Example 5: Individual R (from Example 4) contributes $5,175 to her HSA during 2008 and maintains eligibility until September 2009, when eligibility is lost. Since the actual contributions were less than or equal to the sum of the monthly contribution limits, no additional amount needs to be included in gross income, and there is no additional 10% tax.

Excess Contributions

Excess contributions are those made to an HSA that exceed the maximum allowable contribution for the year. Under Sec. 4973(a)(5), excess contributions for the year are subject to an additional 6% tax for each year they remain in the account and are not withdrawn or offset by reductions in later-year contributions. If the excess contributions and the income earned on them are withdrawn before the due date (with extensions) for the year’s tax return, however, then the 6% tax does not apply.

Amounts included in gross income because an individual does not maintain eligibility during the testing period are not considered excess contributions. As a result, the additional gross income and 10% tax (Sec. 223(b)(8)(B)) cannot be avoided by withdrawing such amounts. In addition, if such amounts are withdrawn and the withdrawals are not used to pay for qualified medical expenses, they are included in gross income and may be subject to the 10% tax on distributions not used to pay qualified medical expenses (Sec. 223(f)).

Example 6: Individual S is age 58 in 2008. He is not eligible for the period January through May. From June 1 until the end of December he held self-only coverage, and he contributes $4,000 to an HSA. His contribution limit for the year is $3,800, the greater of the annual limit of $3,800 ($2,900 + $900) or the sum of the monthly limits of $2,217 [($2,900 × 7 ÷ 12) + ($900 × 7 ÷ 12)].
Since S contributed more than the maximum allowable contribution, he is subject to a 6% tax on the $200. S can avoid the tax, however, if he withdraws the $200 and the earnings on the $200 before the tax return due date. In that event, the earnings on the $200 must be included in S’s gross income, and the net contribution to the HSA amounts to $3,800.
Example 7: The same facts apply to individual S (from Example 6), except that he loses HSA eligibility in May 2009 and withdraws (without paying medical expenses) the income that is reported as a result of the lost HSA eligibility.
His allowable contribution in 2008 is the same $3,800. Because of the lost eligibility during 2009, for that year S must include in gross income $1,583, an amount equal to the excess of his actual contributions ($3,800) over of the sum of the monthly limits ($2,217). He must also pay an additional 10% tax on that amount ($158). Since S takes a distribution without using the funds to pay qualified medical expenses, he must also include that distribution in gross income and pay a 10% tax on it. Thus, under Sec. 223(b)(8)(B), S must include $1,583 in gross income and pay 10% additional tax for failure to maintain eligibility during the testing period; in addition, under Sec. 223(f), S must include another $1,583 in gross income and pay 10% additional tax for withdrawing that amount without paying qualified medical expenses.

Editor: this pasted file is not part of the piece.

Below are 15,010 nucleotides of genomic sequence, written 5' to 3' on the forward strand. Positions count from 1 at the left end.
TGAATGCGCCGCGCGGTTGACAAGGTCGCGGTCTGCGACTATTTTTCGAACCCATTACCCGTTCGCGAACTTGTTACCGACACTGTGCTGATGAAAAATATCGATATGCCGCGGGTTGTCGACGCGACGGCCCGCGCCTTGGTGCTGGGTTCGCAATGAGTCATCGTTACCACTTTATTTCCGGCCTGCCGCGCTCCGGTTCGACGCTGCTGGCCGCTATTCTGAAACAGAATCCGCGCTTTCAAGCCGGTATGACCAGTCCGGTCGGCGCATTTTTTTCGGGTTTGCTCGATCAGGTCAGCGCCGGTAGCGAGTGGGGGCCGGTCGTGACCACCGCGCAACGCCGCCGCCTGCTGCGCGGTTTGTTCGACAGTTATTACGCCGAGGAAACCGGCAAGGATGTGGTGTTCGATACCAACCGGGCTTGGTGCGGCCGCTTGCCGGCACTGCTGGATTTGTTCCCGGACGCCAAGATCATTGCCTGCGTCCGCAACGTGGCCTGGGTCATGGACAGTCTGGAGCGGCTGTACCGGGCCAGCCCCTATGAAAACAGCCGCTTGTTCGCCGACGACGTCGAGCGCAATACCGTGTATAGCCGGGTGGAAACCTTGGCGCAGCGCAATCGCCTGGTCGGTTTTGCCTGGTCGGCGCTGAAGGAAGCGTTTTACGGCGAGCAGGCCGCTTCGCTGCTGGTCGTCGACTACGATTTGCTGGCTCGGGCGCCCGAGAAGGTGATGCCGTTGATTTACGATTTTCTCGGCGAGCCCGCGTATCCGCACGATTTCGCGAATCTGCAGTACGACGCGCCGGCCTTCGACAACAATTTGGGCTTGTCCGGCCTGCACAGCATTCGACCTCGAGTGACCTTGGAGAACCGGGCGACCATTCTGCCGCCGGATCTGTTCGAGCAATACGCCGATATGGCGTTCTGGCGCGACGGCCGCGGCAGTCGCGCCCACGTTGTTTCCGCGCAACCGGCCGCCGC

Tax Treatment of IRA Distributions

In general, distributions from traditional IRAs are included in gross income under Sec. 408. If the IRA balance includes nondeductible contributions, then a proportionate part of each distribution is excludible (Secs. 72 (e)(8), 408(d)). Qualified distributions from Roth IRAs are also excludible under Sec. 408A(d). Nonqualified distributions from Roth IRAs, however, are included in gross income only to the extent that earnings are distributed, and earnings must represent a proportionate part of each distribution.

Under Sec.72(t), if a distribution from an IRA or Roth IRA is made before the account owner is 59., a 10% additional tax also applies to the taxable amount. Numerous exceptions apply to the additional 10% tax. For example, there are exceptions for death, disability, first home purchases, and distributions that are annuitized over the owner’s life expectancy (for more on this, see Burilovich and Burilovich, “Substantially Equal Periodic Payments from an IRA,” 39 The Tax Adviser 670 (October 2008)). There is also an exception for distributions that provide the one-time funding of a contribution to an HSA.

One-Time IRA Distributions to Fund HSAs

Sec. 408(d)(9) provides that eligible individuals are allowed a one-time qualified HSA funding distribution from an IRA or Roth IRA to fund a contribution to an HSA. The contribution must be a direct transfer from the IRA or Roth IRA to the HSA, and distributions from ongoing SIMPLE or SEP IRAs do not qualify. The contribution counts against the individual’s annual maximum allowable contribution to the HSA, and it is not deductible. A qualified funding distribution from the individual’s IRA or Roth IRA is not included in the individual’s gross income.

For purposes of determining the basis of the remaining balance in the IRA account, however, Notice 2008-51 stipulates that distributions are treated as first coming from amounts that would be taxable if there were a total (nonqualifying) distribution of the IRA. Thus, the basis of an IRA is not reduced by the qualified HSA funding distribution until all other amounts have been distributed; when the basis of the IRA is reduced by the distribution, that basis reduction does not transfer to the HSA.

Example 8: Individual T owns a $2,000 IRA with a $200 basis. If she makes a $1,500 qualifying funding distribution, her remaining balance is $500, and her IRA basis is still $200.

Example 9: Individual T (from Example 8) has an original basis of $600 in her IRA. After the $1,500 distribution, both the balance and her basis in the IRA are $500, and $100 of the original basis disappears.